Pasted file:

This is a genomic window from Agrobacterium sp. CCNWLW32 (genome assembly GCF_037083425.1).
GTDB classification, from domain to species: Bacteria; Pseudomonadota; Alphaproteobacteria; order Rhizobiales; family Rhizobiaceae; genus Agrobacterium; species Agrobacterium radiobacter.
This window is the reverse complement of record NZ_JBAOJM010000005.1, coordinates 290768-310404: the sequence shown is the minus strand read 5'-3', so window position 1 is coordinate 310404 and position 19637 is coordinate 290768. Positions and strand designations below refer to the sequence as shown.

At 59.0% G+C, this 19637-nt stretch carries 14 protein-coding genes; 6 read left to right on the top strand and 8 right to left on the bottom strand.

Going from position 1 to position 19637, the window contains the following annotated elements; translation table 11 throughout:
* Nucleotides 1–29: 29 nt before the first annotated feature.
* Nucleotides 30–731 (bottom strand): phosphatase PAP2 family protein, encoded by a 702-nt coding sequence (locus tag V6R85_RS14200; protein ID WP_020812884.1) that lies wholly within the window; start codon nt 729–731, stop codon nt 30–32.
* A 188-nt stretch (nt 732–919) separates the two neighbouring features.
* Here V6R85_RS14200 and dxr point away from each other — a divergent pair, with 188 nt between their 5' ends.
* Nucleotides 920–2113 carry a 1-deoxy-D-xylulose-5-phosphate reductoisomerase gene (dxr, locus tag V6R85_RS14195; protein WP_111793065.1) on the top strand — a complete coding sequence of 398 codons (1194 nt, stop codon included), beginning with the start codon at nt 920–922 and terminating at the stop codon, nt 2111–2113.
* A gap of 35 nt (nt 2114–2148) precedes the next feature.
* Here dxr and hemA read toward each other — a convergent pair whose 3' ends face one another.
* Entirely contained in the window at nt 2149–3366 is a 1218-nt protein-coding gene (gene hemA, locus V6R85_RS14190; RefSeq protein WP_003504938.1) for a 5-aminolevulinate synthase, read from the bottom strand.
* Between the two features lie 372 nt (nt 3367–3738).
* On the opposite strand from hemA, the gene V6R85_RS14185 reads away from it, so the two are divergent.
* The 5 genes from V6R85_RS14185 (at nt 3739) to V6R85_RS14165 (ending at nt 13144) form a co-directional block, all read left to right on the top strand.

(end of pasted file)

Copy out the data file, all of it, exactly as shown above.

This is a genomic window from Agrobacterium sp. CCNWLW32 (genome assembly GCF_037083425.1).
GTDB classification, from domain to species: Bacteria; Pseudomonadota; Alphaproteobacteria; order Rhizobiales; family Rhizobiaceae; genus Agrobacterium; species Agrobacterium radiobacter.
This window is the reverse complement of record NZ_JBAOJM010000005.1, coordinates 290768-310404: the sequence shown is the minus strand read 5'-3', so window position 1 is coordinate 310404 and position 19637 is coordinate 290768. Positions and strand designations below refer to the sequence as shown.

At 59.0% G+C, this 19637-nt stretch carries 14 protein-coding genes; 6 read left to right on the top strand and 8 right to left on the bottom strand.

Going from position 1 to position 19637, the window contains the following annotated elements; translation table 11 throughout:
* Nucleotides 1–29: 29 nt before the first annotated feature.
* Nucleotides 30–731 (bottom strand): phosphatase PAP2 family protein, encoded by a 702-nt coding sequence (locus tag V6R85_RS14200; protein ID WP_020812884.1) that lies wholly within the window; start codon nt 729–731, stop codon nt 30–32.
* A 188-nt stretch (nt 732–919) separates the two neighbouring features.
* Here V6R85_RS14200 and dxr point away from each other — a divergent pair, with 188 nt between their 5' ends.
* Nucleotides 920–2113 carry a 1-deoxy-D-xylulose-5-phosphate reductoisomerase gene (dxr, locus tag V6R85_RS14195; protein WP_111793065.1) on the top strand — a complete coding sequence of 398 codons (1194 nt, stop codon included), beginning with the start codon at nt 920–922 and terminating at the stop codon, nt 2111–2113.
* A gap of 35 nt (nt 2114–2148) precedes the next feature.
* Here dxr and hemA read toward each other — a convergent pair whose 3' ends face one another.
* Entirely contained in the window at nt 2149–3366 is a 1218-nt protein-coding gene (gene hemA, locus V6R85_RS14190; RefSeq protein WP_003504938.1) for a 5-aminolevulinate synthase, read from the bottom strand.
* Between the two features lie 372 nt (nt 3367–3738).
* On the opposite strand from hemA, the gene V6R85_RS14185 reads away from it, so the two are divergent.
* The 5 genes from V6R85_RS14185 (at nt 3739) to V6R85_RS14165 (ending at nt 13144) form a co-directional block, all read left to right on the top strand.